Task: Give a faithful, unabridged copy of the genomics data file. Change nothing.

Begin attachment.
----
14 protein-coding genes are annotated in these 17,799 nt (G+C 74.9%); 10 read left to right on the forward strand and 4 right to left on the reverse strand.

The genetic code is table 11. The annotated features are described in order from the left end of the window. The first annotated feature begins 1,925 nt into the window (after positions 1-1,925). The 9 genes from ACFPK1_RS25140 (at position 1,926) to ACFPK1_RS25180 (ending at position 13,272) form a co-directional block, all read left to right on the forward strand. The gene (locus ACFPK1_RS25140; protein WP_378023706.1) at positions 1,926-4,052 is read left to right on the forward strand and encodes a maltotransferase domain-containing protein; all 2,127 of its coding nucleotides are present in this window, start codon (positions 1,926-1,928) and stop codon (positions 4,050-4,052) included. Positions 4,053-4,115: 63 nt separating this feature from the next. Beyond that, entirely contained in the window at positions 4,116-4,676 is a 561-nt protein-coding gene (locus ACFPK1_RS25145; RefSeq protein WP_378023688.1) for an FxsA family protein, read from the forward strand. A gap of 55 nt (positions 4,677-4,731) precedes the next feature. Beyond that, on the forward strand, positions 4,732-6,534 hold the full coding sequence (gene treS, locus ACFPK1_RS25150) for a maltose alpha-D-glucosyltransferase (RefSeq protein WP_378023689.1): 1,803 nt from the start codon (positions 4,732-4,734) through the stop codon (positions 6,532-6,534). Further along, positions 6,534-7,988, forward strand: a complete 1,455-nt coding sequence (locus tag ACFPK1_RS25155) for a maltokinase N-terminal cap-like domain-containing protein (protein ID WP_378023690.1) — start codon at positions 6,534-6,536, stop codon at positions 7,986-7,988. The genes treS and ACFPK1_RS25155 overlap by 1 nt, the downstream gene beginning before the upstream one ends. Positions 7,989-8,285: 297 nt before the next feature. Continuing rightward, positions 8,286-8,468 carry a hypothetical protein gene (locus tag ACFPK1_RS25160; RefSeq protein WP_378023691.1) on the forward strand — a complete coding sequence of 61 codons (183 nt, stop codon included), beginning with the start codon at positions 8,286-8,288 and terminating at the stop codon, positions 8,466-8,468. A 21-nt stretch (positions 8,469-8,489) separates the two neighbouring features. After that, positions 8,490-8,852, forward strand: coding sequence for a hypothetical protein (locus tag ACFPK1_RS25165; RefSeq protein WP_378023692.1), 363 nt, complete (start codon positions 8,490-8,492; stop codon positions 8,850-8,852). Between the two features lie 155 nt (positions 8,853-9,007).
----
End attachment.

14 protein-coding genes are annotated in these 17,799 nt (G+C 74.9%); 10 read left to right on the forward strand and 4 right to left on the reverse strand.

The genetic code is table 11. The annotated features are described in order from the left end of the window. The first annotated feature begins 1,925 nt into the window (after positions 1-1,925). The 9 genes from ACFPK1_RS25140 (at position 1,926) to ACFPK1_RS25180 (ending at position 13,272) form a co-directional block, all read left to right on the forward strand. The gene (locus ACFPK1_RS25140; protein WP_378023706.1) at positions 1,926-4,052 is read left to right on the forward strand and encodes a maltotransferase domain-containing protein; all 2,127 of its coding nucleotides are present in this window, start codon (positions 1,926-1,928) and stop codon (positions 4,050-4,052) included. Positions 4,053-4,115: 63 nt separating this feature from the next. Beyond that, entirely contained in the window at positions 4,116-4,676 is a 561-nt protein-coding gene (locus ACFPK1_RS25145; RefSeq protein WP_378023688.1) for an FxsA family protein, read from the forward strand. A gap of 55 nt (positions 4,677-4,731) precedes the next feature. Beyond that, on the forward strand, positions 4,732-6,534 hold the full coding sequence (gene treS, locus ACFPK1_RS25150) for a maltose alpha-D-glucosyltransferase (RefSeq protein WP_378023689.1): 1,803 nt from the start codon (positions 4,732-4,734) through the stop codon (positions 6,532-6,534). Further along, positions 6,534-7,988, forward strand: a complete 1,455-nt coding sequence (locus tag ACFPK1_RS25155) for a maltokinase N-terminal cap-like domain-containing protein (protein ID WP_378023690.1) — start codon at positions 6,534-6,536, stop codon at positions 7,986-7,988. The genes treS and ACFPK1_RS25155 overlap by 1 nt, the downstream gene beginning before the upstream one ends. Positions 7,989-8,285: 297 nt before the next feature. Continuing rightward, positions 8,286-8,468 carry a hypothetical protein gene (locus tag ACFPK1_RS25160; RefSeq protein WP_378023691.1) on the forward strand — a complete coding sequence of 61 codons (183 nt, stop codon included), beginning with the start codon at positions 8,286-8,288 and terminating at the stop codon, positions 8,466-8,468. A 21-nt stretch (positions 8,469-8,489) separates the two neighbouring features. After that, positions 8,490-8,852, forward strand: coding sequence for a hypothetical protein (locus tag ACFPK1_RS25165; RefSeq protein WP_378023692.1), 363 nt, complete (start codon positions 8,490-8,492; stop codon positions 8,850-8,852). Between the two features lie 155 nt (positions 8,853-9,007).